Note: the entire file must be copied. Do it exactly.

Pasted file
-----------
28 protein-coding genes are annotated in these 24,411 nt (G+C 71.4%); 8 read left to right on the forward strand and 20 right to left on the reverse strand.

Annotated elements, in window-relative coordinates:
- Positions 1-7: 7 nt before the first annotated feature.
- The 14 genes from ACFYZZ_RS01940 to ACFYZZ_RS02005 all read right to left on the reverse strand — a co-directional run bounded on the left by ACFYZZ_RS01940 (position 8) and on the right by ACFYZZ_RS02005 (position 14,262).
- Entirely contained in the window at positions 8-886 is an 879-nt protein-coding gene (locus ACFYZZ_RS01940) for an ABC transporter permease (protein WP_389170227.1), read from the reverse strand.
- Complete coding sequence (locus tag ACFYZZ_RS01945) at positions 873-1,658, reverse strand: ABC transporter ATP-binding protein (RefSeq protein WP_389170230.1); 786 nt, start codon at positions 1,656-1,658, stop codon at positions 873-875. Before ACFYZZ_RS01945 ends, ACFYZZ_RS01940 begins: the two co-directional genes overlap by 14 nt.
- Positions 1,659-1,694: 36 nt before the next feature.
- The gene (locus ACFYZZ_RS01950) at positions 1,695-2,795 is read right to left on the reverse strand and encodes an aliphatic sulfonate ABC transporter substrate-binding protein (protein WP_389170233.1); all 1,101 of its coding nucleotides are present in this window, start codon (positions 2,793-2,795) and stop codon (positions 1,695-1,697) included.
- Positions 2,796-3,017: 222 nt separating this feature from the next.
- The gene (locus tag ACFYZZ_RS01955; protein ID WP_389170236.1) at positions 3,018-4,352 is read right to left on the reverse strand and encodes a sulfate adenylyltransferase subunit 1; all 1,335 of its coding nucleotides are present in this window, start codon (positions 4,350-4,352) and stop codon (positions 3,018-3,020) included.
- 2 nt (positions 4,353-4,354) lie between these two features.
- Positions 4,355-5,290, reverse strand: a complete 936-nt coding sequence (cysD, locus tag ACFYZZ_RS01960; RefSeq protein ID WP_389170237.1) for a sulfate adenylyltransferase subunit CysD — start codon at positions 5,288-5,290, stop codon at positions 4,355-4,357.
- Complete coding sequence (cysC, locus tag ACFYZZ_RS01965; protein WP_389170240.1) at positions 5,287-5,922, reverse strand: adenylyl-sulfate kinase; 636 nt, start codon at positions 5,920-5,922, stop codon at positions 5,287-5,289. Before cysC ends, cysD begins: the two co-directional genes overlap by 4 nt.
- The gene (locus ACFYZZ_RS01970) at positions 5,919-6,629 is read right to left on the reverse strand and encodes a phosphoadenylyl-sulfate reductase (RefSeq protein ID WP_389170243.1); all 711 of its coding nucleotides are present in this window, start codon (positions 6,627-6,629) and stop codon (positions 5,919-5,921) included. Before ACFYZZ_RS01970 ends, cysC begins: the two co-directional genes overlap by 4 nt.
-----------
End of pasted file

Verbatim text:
28 protein-coding genes are annotated in these 24,411 nt (G+C 71.4%); 8 read left to right on the forward strand and 20 right to left on the reverse strand.

Annotated elements, in window-relative coordinates:
- Positions 1-7: 7 nt before the first annotated feature.
- The 14 genes from ACFYZZ_RS01940 to ACFYZZ_RS02005 all read right to left on the reverse strand — a co-directional run bounded on the left by ACFYZZ_RS01940 (position 8) and on the right by ACFYZZ_RS02005 (position 14,262).
- Entirely contained in the window at positions 8-886 is an 879-nt protein-coding gene (locus ACFYZZ_RS01940) for an ABC transporter permease (protein WP_389170227.1), read from the reverse strand.
- Complete coding sequence (locus tag ACFYZZ_RS01945) at positions 873-1,658, reverse strand: ABC transporter ATP-binding protein (RefSeq protein WP_389170230.1); 786 nt, start codon at positions 1,656-1,658, stop codon at positions 873-875. Before ACFYZZ_RS01945 ends, ACFYZZ_RS01940 begins: the two co-directional genes overlap by 14 nt.
- Positions 1,659-1,694: 36 nt before the next feature.
- The gene (locus ACFYZZ_RS01950) at positions 1,695-2,795 is read right to left on the reverse strand and encodes an aliphatic sulfonate ABC transporter substrate-binding protein (protein WP_389170233.1); all 1,101 of its coding nucleotides are present in this window, start codon (positions 2,793-2,795) and stop codon (positions 1,695-1,697) included.
- Positions 2,796-3,017: 222 nt separating this feature from the next.
- The gene (locus tag ACFYZZ_RS01955; protein ID WP_389170236.1) at positions 3,018-4,352 is read right to left on the reverse strand and encodes a sulfate adenylyltransferase subunit 1; all 1,335 of its coding nucleotides are present in this window, start codon (positions 4,350-4,352) and stop codon (positions 3,018-3,020) included.
- 2 nt (positions 4,353-4,354) lie between these two features.
- Positions 4,355-5,290, reverse strand: a complete 936-nt coding sequence (cysD, locus tag ACFYZZ_RS01960; RefSeq protein ID WP_389170237.1) for a sulfate adenylyltransferase subunit CysD — start codon at positions 5,288-5,290, stop codon at positions 4,355-4,357.
- Complete coding sequence (cysC, locus tag ACFYZZ_RS01965; protein WP_389170240.1) at positions 5,287-5,922, reverse strand: adenylyl-sulfate kinase; 636 nt, start codon at positions 5,920-5,922, stop codon at positions 5,287-5,289. Before cysC ends, cysD begins: the two co-directional genes overlap by 4 nt.
- The gene (locus ACFYZZ_RS01970) at positions 5,919-6,629 is read right to left on the reverse strand and encodes a phosphoadenylyl-sulfate reductase (RefSeq protein ID WP_389170243.1); all 711 of its coding nucleotides are present in this window, start codon (positions 6,627-6,629) and stop codon (positions 5,919-5,921) included. Before ACFYZZ_RS01970 ends, cysC begins: the two co-directional genes overlap by 4 nt.